Something was different. They looked like eggs. They tasted like eggs. The bowl of grits looked like an ordinary bowl of grits. The toast was plain toast like many other pieces of plain toast.
And yet, after the fork touched the food, before reaching the mouth, the color of breakfast shifted, like the shadow from a cloud passing over the eggs. A pasty hue. A ropey taste that wafted and then concentrated toward the glands. An anxiety. Nerves in the upper chest, rising into the neck.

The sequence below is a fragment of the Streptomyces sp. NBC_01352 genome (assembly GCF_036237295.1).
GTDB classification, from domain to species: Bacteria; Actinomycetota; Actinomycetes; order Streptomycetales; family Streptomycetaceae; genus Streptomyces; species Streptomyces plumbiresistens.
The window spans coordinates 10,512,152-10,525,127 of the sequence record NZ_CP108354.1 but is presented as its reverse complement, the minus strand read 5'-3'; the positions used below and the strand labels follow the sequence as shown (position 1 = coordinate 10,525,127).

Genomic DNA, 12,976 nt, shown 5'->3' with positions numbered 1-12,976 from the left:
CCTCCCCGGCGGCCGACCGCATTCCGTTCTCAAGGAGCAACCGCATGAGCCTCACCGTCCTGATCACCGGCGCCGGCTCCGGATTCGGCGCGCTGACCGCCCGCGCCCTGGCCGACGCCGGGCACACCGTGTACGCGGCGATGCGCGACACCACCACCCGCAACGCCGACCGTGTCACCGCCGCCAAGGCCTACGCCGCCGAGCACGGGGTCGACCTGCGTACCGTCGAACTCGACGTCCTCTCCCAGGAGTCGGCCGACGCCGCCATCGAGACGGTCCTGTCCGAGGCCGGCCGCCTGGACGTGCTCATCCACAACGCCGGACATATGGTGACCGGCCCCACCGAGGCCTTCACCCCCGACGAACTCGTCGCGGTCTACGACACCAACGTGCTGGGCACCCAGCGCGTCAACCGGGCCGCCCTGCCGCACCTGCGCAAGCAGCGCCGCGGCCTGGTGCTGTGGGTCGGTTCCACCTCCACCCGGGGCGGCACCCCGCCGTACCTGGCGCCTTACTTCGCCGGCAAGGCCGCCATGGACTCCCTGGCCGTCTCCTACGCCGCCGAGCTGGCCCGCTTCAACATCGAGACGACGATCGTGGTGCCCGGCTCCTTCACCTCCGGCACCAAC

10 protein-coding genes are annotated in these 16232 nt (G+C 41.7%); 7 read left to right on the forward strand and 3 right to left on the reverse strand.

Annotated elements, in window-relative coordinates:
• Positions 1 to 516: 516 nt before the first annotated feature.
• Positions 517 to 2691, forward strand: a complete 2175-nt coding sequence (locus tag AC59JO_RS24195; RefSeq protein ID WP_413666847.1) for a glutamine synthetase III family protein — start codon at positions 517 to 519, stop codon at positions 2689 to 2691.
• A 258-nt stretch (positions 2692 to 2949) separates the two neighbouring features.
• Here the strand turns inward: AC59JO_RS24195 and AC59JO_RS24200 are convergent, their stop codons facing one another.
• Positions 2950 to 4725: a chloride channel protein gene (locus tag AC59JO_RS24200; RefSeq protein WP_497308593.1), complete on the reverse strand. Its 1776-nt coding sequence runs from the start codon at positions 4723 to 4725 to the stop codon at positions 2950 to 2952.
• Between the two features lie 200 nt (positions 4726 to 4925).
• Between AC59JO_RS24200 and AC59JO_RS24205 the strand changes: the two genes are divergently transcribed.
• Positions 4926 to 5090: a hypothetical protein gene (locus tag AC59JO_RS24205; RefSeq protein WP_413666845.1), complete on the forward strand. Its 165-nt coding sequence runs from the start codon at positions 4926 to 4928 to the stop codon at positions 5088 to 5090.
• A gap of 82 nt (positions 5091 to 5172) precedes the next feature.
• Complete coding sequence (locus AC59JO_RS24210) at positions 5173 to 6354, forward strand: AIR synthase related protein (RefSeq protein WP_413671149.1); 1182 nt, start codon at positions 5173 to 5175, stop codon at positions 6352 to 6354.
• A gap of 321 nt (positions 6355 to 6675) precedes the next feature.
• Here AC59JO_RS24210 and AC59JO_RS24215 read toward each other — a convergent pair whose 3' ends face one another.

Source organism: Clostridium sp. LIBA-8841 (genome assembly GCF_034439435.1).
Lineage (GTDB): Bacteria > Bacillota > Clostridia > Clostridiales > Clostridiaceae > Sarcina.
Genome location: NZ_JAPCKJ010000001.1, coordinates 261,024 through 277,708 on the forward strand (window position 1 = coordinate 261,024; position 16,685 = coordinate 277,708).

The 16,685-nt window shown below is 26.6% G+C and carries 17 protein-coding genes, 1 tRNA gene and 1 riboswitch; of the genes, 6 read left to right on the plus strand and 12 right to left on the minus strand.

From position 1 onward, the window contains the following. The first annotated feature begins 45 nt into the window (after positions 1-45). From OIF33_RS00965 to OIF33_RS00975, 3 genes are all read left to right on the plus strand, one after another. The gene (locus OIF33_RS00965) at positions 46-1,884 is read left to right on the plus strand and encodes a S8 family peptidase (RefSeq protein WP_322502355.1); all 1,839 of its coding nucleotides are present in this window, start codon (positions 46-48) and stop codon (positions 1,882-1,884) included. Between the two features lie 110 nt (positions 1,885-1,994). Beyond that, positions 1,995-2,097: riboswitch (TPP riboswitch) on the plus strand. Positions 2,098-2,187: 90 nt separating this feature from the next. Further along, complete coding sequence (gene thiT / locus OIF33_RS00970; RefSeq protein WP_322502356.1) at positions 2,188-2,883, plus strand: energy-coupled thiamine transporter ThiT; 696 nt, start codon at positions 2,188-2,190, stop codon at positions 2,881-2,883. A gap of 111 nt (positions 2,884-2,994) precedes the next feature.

It was the calmity of death. Sitting, heavy, on the fork.
“What’s the matter?”
“I didn’t say anything.”
“I’m not mad at you.”
“You’re acting like it.”
“Stop talking. Nobody asked you to come here.”
“It’s that space in your heart. You still can’t fill it.”
“You need to.”
“That’s my business.”
“That’s too much salt.”
“Leave me alone.”
One egg was enough. No grits. Only half a piece of toast.